Is there porn on the Epic Games Store? Seems like a pretty easy “yes” or “no” question. Today, however, the ongoing, increasingly contentious Epic v. Apple court case showed us that actually it’s possible to have a nearly 10-minute argument about it.
It began as part of a series of inquiries in which Apple’s lawyer was attempting to establish Epic’s quality control process (or lack thereof). To give you an idea of what she was playing at, she’d just brought up a quote in which Epic CEO Tim Sweeney called some consumers “humorless trolls” and asked Epic Games Store VP Steve Allison if Sweeney was referring to Epic’s own customers. She then moved on to a line of questioning surrounding itch.io, the indie game store Epic recently added to its app lineup seemingly to take a shot at Apple.
“On the record, you’ve discussed that there are certain kinds of content that the Epic Games Store will not bring to the store,” Apple’s lawyer said. “You said that Epic Games will not be supportive of games that are offensive or sexualized.”
Allison initially objected, but then conceded that he had, in fact, said that in his own deposition.
“A little further down, you say no porn and no hate,” Apple’s lawyer continued. “Do you see that?”
She then brought up itch.io, noting that it “includes so-called ‘adult’ games,” pointing to a specific game whose title was inaudible in official court audio. Allison replied that he was not aware of adult games on itch.
“You may not be aware, then, that the description of that game includes a list of fetishes, which include many words that are not appropriate for us to speak in federal courts,” said the lawyer. “There are many games on itch.io. I won’t even read the names out loud, but they are both offensive and sexualized. You’re not aware of that?”
Allison replied by pointing out that itch.io is on Epic, but it is not, itself, the Epic Games Store. “Itch.io is an app store that is not the Epic Games Store. We are not included in itch’s distributing pitch,” Allison said. “Epic is only distributing the app store of itch.io.”
The lawyer then suggested that itch’s apps “have not gone through any review process whatsoever,” to which Allison replied that “they are subject to whatever process itch.io puts in front of their developers.”
The lawyer continued to press: “So Epic Games, your store, is on the hook for whatever process itch.io put in place to review these games that are so offensive we cannot speak about them here, correct?” she said.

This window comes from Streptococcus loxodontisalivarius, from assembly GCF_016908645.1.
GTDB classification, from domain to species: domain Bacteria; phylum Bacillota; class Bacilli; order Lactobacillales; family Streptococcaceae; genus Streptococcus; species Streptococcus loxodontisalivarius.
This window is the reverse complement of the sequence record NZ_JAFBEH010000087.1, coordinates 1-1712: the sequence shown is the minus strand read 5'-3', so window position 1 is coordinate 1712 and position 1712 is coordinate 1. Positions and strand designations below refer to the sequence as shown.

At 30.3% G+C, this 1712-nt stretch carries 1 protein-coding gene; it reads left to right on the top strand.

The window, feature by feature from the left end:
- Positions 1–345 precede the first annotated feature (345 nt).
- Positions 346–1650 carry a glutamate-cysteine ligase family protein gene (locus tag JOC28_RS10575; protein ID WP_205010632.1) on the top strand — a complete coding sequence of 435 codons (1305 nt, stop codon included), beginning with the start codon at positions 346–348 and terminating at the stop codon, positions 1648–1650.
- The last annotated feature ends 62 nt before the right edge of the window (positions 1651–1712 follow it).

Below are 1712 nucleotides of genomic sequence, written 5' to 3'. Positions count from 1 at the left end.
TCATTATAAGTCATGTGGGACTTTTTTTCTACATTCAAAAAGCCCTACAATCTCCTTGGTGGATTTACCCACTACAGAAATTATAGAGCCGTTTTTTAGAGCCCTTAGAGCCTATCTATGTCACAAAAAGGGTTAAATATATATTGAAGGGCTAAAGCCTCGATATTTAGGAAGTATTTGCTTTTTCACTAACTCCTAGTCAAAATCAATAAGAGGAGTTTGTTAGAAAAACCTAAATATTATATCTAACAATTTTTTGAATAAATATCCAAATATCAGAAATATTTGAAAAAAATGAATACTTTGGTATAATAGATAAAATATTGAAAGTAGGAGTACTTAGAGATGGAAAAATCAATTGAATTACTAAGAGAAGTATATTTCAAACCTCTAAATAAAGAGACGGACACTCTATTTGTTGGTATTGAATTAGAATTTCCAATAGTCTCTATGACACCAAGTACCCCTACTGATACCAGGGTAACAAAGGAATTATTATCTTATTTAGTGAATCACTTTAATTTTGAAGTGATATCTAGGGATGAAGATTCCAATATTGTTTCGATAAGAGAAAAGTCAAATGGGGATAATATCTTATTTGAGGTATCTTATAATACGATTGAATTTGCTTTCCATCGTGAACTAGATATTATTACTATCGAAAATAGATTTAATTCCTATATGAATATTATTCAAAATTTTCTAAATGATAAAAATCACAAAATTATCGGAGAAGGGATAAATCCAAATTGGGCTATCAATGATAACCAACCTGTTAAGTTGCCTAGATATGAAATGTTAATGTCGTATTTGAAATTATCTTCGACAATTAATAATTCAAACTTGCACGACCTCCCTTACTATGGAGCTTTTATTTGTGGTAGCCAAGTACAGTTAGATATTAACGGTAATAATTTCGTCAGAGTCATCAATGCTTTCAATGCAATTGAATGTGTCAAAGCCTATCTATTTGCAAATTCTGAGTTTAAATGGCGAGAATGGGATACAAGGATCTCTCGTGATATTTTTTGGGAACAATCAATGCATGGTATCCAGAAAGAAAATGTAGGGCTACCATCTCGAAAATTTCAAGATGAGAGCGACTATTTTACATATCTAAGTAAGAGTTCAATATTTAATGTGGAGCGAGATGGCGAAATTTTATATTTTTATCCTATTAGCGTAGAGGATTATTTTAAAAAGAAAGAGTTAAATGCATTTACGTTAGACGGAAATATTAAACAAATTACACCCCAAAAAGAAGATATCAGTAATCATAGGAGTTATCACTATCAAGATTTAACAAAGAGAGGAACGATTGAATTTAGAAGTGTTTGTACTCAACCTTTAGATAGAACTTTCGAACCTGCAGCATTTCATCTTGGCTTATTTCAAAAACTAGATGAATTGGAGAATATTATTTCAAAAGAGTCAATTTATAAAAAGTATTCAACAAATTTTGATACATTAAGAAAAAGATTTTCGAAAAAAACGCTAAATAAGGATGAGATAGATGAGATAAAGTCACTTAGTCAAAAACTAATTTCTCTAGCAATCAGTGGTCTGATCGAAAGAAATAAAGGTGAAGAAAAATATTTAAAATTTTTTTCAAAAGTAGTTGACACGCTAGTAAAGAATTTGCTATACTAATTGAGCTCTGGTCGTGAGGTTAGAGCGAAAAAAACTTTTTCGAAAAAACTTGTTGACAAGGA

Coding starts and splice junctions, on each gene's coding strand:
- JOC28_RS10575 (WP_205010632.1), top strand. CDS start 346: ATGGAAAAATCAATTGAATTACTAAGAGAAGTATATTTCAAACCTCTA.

“So can you or can you not access those apps through your app store?” asked the lawyer.
Allison once again argued that while there might be porn on itch.io, that’s not the same as it being on the Epic Games Store. “You cannot access those apps through the Epic Games Store,” he said. “You can access those apps through their application, which...we are downloading itch.io within an app store. You have to have your own account with them, and you use their store, and you’re subject to their agreements.”
The lawyer proceeded to ask if somebody could, for example, download the Epic Games Store on their phone and then download itch.io’s “offensive material” onto said phone from there. Allison replied that it’s not currently possible. For now, PC is the only option. The lawyer suggested that’s Epic’s ultimate goal, though—to get apps onto phones; otherwise, why go through this whole court case? Allison replied that in itch.io’s specific case, he doesn’t know if that’s what Epic wants to do.
They then more or less looped the same argument again: Apple’s lawyer asked if Allison was “aware” that you can “go to Epic Games Store, click itch.io, and download the offensive games,” to which Allison replied that opening itch.io will take users into itch’s separate application, at which point they are subject to itch’s end user license agreement and not Epic’s. The lawyer proceeded to ask Allison to confirm that Epic wouldn’t want to put itch.io on phones. Allison replied that he wasn’t even sure if itch.io has a mobile application.
“OK, but the reason you said that to the court is because you’re recognizing that this is offensive and sexualized conduct that can be accessed,” said Apple’s lawyer.
“I disagree with that statement,” replied Allison.
After that, Apple’s lawyer mercifully decided to move onto another topic, only to come back around to “sexual” content not longer after.
“I just want to know, sir, if you support offensive and sexual content,” she said.
“I don’t support sexualized content of any sort,” Allison replied.
So there we go: That’s all cleared up now! Apple’s advertiser-sanitized, sex work- and LGBTQ-unfriendly utopia is saved from scary indie games like “Horny Chronicles.” Thank goodness.